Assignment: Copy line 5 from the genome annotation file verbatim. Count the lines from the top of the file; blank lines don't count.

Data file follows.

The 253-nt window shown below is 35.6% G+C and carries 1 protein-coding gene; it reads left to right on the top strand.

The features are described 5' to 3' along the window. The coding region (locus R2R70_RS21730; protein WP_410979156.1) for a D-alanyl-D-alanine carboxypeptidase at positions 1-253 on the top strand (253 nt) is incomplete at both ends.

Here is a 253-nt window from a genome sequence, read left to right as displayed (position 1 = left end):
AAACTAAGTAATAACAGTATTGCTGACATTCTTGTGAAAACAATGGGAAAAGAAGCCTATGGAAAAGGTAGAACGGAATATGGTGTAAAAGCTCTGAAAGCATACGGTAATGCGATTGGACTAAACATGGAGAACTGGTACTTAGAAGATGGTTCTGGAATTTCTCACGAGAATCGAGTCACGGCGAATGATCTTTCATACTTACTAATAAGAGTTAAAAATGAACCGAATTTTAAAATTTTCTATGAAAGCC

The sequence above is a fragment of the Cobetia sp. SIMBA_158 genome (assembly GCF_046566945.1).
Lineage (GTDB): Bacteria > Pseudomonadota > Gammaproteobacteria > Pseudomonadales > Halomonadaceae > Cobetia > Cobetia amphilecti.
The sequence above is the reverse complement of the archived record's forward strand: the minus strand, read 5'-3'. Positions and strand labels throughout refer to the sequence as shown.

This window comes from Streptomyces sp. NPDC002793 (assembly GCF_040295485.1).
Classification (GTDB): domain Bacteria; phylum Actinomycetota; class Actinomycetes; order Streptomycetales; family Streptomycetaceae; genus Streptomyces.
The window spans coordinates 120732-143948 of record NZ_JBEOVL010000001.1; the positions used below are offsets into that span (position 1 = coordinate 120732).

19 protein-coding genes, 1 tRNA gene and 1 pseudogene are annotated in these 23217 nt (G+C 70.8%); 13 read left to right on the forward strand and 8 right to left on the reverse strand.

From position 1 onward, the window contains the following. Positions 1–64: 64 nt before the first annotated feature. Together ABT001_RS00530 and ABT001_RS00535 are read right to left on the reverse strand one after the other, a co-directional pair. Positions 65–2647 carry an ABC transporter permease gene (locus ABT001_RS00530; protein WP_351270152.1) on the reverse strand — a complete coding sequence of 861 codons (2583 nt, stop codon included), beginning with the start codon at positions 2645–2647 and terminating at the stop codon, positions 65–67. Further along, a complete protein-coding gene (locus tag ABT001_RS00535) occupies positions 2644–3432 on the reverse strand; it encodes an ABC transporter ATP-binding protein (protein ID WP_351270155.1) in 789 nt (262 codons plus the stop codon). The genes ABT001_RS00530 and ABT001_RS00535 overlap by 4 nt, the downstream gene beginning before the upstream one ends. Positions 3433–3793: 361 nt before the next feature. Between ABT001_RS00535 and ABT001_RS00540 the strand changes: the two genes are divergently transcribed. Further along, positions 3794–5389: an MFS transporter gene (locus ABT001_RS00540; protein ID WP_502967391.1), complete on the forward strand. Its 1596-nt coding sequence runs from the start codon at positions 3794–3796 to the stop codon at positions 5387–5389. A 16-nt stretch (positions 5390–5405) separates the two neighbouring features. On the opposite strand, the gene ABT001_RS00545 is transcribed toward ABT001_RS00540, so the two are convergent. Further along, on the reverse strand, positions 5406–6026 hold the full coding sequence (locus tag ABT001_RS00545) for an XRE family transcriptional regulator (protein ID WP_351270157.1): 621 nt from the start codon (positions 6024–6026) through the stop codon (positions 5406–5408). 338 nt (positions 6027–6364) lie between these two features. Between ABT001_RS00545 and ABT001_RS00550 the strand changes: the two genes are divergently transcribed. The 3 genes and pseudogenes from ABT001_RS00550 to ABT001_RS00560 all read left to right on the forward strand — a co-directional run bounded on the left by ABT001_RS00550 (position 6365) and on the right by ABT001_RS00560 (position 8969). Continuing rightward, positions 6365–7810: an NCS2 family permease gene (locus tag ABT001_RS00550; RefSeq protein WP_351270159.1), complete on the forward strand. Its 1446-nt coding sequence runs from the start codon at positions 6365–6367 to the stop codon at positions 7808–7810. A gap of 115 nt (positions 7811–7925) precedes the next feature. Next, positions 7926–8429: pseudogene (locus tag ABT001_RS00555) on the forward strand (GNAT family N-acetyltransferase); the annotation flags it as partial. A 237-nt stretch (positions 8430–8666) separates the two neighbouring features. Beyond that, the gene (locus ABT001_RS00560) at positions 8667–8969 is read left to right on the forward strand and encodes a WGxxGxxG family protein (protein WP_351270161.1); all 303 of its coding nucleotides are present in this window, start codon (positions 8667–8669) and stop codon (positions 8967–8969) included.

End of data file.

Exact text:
The sequence above is a fragment of the Cobetia sp. SIMBA_158 genome (assembly GCF_046566945.1).